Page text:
Sarus cranes in northern India rice fields are a regular sight for farmers. Gopi Sundar/Courtesy photo

Local News

Biologist will talk about avian diversity in northern India

By From page A6 | September 27, 2013

Gopi Sundar of the International Crane Foundation will speak about “Bird Diversity in the Gangetic Floodplains of India” on Wednesday, Oct. 9, at the Davis Senior Center, 646 A St. His 7:30 p.m. presentation will be hosted by the Yolo Audubon Society, Yolo Basin Foundation and the Central Valley Bird Club.

Sundar received a Ph.D. from the University of Minnesota in 2011 and now lives in New Delhi, where he is director of the SarusScape Program for the International Crane Foundation. His research has demonstrated that longtime, intensively cultivated agricultural landscapes with high human populations, such as those found in some parts of northern India, do not necessarily result in poor avian species diversity.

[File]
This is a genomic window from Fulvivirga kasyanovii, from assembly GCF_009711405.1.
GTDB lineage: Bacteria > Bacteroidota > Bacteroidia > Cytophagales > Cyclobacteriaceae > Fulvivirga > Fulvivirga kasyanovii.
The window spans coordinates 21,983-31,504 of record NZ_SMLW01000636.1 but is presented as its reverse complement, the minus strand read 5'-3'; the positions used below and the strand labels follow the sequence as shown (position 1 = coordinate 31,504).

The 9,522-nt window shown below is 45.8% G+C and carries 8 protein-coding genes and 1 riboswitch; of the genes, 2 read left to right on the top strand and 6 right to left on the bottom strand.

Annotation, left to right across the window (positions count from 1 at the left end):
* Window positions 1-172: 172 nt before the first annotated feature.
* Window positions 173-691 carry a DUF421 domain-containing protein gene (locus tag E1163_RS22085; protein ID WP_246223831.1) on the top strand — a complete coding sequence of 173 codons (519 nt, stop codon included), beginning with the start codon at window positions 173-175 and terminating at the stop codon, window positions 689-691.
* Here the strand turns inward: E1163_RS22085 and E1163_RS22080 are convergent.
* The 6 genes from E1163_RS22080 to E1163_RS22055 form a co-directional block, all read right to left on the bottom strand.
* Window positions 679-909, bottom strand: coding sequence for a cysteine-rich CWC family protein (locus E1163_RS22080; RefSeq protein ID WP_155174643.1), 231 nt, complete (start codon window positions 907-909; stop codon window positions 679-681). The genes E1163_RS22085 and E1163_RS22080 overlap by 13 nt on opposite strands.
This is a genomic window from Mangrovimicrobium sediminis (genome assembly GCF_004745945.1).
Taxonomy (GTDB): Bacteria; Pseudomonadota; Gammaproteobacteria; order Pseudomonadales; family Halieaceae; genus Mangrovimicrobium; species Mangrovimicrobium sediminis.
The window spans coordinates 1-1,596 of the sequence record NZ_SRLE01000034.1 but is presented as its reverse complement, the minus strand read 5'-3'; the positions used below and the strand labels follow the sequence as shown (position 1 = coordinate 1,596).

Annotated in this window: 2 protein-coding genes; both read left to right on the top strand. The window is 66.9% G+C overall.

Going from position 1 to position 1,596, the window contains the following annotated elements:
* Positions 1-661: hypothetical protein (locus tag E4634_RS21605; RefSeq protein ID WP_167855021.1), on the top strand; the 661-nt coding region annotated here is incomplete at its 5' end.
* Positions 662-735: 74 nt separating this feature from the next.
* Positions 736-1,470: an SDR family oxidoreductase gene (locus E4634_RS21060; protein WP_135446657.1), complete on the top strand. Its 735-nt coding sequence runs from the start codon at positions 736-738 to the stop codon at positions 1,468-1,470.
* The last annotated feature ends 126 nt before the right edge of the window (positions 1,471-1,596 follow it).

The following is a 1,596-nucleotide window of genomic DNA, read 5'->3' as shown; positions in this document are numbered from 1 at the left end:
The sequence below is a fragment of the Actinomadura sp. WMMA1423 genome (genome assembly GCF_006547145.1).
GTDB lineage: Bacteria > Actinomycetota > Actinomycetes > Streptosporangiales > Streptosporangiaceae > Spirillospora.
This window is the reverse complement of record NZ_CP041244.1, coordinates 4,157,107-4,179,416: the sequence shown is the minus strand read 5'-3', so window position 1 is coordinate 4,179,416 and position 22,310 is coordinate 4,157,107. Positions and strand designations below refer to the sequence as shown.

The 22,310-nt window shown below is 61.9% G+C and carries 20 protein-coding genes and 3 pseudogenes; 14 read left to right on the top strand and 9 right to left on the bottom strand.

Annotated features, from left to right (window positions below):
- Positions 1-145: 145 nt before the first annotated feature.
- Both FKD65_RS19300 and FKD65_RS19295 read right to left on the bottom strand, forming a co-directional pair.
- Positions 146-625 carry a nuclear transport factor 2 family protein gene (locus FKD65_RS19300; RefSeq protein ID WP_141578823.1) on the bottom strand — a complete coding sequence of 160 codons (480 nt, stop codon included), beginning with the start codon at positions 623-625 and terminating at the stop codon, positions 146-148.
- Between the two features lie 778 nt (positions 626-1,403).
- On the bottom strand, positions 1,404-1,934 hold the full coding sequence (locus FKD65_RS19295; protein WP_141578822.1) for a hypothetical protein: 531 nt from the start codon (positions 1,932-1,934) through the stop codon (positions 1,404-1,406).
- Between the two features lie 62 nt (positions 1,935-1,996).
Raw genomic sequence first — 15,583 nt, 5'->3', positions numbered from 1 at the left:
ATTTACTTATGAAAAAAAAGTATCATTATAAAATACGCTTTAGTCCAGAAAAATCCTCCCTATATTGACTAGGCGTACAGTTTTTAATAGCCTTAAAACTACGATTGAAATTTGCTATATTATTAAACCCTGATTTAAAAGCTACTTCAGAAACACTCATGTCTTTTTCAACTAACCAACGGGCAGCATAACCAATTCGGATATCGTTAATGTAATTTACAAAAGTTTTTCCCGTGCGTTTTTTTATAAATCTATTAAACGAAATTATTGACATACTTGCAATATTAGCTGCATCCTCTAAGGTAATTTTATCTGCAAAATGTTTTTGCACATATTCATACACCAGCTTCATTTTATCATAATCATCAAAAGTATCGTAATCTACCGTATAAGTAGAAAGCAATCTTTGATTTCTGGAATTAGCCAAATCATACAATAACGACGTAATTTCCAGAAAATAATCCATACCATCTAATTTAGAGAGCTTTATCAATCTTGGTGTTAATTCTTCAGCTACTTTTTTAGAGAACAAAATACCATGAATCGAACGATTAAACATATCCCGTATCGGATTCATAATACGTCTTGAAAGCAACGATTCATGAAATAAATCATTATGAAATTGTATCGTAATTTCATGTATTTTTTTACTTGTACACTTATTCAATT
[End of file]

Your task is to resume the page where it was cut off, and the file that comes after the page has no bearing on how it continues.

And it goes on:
Sundar will discuss the results of his ongoing research, and highlight the presentation with photos of the birds of the Indian floodplain, where the world’s largest-known population of Sarus cranes reside. With possible comparisons to Northern California, he also will talk about rice farming and its role in providing habitat for water birds.

The presentation will begin at 7:30, but members of the community are invited to arrive at 7 p.m. to chat with Sundar and enjoy refreshments.

Special to The Enterprise

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